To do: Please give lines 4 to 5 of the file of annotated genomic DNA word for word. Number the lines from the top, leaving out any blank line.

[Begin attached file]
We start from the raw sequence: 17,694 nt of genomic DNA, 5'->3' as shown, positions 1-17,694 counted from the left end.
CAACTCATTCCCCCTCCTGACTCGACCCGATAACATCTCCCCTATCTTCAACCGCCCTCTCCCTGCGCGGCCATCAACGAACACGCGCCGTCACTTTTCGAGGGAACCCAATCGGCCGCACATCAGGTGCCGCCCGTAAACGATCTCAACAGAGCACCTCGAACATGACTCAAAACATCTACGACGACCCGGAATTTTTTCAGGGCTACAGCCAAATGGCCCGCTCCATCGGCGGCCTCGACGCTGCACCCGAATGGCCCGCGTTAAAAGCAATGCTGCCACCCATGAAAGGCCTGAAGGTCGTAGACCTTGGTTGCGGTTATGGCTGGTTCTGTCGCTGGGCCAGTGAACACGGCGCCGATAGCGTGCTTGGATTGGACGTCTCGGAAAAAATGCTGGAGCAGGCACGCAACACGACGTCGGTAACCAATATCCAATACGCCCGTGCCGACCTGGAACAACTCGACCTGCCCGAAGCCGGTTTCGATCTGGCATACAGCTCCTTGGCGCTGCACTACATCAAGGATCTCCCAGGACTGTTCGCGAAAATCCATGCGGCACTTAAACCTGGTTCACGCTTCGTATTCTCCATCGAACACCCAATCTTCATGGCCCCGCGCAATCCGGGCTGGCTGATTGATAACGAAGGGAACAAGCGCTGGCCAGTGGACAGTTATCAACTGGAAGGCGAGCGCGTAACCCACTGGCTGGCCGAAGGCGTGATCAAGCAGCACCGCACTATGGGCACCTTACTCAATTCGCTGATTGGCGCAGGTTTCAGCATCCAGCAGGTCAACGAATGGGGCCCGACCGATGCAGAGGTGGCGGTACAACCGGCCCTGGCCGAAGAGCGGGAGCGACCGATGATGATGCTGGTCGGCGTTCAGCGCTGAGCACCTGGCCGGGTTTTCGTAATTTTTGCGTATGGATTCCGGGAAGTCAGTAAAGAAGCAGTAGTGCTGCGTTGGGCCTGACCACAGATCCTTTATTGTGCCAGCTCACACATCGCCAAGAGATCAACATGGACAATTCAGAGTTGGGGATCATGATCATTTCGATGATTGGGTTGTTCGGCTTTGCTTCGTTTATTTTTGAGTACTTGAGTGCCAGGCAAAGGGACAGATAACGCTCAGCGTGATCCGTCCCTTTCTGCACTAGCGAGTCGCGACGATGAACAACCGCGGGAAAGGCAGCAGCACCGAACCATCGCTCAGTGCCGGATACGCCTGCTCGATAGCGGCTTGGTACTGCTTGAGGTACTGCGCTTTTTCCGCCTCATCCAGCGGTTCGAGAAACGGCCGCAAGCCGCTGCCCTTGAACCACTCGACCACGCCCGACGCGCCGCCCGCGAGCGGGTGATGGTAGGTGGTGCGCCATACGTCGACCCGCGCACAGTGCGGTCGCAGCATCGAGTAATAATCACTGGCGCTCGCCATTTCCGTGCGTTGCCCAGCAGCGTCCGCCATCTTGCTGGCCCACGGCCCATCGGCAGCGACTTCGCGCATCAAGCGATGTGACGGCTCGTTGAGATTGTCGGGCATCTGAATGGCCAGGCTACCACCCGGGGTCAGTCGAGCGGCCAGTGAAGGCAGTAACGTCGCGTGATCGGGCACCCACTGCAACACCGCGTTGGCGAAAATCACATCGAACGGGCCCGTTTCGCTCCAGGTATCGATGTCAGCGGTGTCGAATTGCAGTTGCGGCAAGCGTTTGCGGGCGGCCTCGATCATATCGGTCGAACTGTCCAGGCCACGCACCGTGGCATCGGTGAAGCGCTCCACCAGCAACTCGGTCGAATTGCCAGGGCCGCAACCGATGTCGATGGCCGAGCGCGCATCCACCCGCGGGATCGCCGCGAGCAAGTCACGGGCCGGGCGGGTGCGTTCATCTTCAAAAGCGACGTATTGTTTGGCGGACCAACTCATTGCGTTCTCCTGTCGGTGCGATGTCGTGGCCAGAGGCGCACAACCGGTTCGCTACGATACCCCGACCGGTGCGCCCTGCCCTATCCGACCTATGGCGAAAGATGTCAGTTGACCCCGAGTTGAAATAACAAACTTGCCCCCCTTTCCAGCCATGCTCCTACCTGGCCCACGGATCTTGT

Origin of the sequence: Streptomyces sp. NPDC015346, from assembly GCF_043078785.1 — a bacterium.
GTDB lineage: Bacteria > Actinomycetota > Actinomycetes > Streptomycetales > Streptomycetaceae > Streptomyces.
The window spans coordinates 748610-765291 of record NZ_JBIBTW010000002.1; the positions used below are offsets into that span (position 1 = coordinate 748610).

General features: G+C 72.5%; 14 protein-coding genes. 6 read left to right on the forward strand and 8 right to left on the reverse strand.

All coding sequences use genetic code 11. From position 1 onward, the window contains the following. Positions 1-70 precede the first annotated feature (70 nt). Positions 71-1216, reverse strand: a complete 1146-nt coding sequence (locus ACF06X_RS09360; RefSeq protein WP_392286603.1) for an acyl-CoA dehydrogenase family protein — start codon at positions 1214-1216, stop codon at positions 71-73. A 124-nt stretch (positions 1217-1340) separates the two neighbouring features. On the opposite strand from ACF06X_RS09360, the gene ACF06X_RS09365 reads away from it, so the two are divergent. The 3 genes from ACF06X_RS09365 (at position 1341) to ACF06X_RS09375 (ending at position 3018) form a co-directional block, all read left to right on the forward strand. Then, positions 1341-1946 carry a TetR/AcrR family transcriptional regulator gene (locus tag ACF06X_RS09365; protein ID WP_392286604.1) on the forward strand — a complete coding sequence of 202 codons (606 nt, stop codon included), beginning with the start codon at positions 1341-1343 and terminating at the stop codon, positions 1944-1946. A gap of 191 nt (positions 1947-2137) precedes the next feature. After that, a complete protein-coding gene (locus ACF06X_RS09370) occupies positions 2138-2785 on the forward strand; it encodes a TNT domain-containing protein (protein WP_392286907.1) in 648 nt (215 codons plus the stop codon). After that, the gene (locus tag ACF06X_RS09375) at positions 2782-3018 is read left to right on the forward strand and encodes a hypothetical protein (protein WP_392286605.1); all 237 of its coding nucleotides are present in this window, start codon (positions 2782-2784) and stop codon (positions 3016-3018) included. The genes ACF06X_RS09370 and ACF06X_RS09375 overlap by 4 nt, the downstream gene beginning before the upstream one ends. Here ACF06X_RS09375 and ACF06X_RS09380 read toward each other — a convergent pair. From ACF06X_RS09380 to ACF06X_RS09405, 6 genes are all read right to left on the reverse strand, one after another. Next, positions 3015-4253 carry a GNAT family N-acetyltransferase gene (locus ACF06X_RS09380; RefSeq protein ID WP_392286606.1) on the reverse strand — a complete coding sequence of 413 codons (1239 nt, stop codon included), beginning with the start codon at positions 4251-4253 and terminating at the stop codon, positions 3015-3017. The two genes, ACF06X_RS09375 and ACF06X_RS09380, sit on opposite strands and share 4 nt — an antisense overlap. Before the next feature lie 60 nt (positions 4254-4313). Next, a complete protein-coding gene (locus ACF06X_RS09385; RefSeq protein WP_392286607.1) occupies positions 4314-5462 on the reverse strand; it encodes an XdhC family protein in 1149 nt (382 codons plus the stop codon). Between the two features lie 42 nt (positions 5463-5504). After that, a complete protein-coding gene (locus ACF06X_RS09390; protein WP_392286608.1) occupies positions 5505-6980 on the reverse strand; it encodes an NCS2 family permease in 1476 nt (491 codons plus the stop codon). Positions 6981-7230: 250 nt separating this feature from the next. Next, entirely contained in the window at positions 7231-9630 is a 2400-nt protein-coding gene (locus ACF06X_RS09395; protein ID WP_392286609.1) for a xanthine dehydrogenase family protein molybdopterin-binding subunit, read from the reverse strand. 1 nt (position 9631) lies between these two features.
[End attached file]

GTDB lineage: Bacteria > Actinomycetota > Actinomycetes > Streptomycetales > Streptomycetaceae > Streptomyces.
The window spans coordinates 748610-765291 of record NZ_JBIBTW010000002.1; the positions used below are offsets into that span (position 1 = coordinate 748610).